I've been rather quiet on ComputerWorldUK the last week, mainly because of the huge distraction of getting to and then participating in the raft of events happening in Portland, Oregon this week around O'Reilly Media's Open Source Convention, OSCON. At the weekend I attended the third instance of the Community Leadership Summit, followed at the start of this week by a variety of smaller meetings catalysed by the critical mass of open source luminaries present in the city.
Last night, a group of people I know pretty well decided it was time to launch a new initiative
In discussion with one of its founders, former Microsoft open source leader Sam Ramji, he explained the link was even closer than just a nod to the name of OSI. The Open Cloud Initiative aims to reinterpret the principles of software freedom for a new generation of computing, just as OSI did back at the end of the 90s. The mechanisms of source distribution that allow open source licenses to leverage copyright law are largely absent in cloud computing, so OCI aims to "develop and maintain a set of open cloud principles by way of an open community consensus process" as well as to "Persuade organizations and vendors to comply with the open cloud principles".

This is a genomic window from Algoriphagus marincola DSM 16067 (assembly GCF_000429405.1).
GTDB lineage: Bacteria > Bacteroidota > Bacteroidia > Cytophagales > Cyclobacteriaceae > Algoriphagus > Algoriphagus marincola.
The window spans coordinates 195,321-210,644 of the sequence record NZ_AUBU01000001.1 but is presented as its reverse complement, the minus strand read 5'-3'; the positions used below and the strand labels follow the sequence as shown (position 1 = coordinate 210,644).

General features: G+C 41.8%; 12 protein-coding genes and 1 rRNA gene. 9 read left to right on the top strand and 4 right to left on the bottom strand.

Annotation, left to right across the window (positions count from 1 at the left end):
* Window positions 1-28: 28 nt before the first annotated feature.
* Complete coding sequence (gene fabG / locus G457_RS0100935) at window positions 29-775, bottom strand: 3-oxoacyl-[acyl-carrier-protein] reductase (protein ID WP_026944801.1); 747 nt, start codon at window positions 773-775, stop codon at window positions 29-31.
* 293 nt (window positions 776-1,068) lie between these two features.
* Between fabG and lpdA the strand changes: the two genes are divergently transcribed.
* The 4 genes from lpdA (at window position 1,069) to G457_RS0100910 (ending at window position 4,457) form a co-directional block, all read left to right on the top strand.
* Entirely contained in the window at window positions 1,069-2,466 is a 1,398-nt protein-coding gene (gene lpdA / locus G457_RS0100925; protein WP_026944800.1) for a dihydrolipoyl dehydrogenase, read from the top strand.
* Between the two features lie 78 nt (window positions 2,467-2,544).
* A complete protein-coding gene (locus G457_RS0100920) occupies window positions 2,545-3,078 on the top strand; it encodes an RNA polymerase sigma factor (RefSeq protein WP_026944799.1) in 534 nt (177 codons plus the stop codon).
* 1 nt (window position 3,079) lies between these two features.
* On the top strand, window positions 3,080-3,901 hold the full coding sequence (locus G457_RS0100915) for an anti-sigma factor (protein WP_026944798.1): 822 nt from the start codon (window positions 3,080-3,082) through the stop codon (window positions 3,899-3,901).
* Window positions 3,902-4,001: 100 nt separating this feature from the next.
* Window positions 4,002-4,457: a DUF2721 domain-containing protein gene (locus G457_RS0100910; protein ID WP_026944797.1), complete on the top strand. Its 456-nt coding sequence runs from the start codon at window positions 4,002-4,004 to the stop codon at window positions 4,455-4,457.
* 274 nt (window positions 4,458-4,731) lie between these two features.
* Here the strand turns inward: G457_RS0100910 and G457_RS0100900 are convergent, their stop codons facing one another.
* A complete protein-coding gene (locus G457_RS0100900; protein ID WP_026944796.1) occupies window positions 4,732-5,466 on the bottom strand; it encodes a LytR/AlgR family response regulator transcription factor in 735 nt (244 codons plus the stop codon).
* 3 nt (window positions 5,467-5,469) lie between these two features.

Exactly how they will do this last part will be the most interesting part. OCI has been founded for the most part by people I'd consider to be from the BSD-ish end of the software freedom spectrum, and just as OSI was adrift from the FSF for many of its early years becuase of a similar weighting among its founders so OCI risks failing to gain strong support from the open culture movements. They need to also embrace the ideals of those seeking to be prescriptive about software freedom in the cloud, represented for example by the originators of the GNU Affero GPL variant (AGPL).
It's way, way too early on launch day to tell whether they will succeed in their mission, but personally I welcome the new Initiative and wish it every success as it seeks to rescue us from a future where cloud computing means closed computing.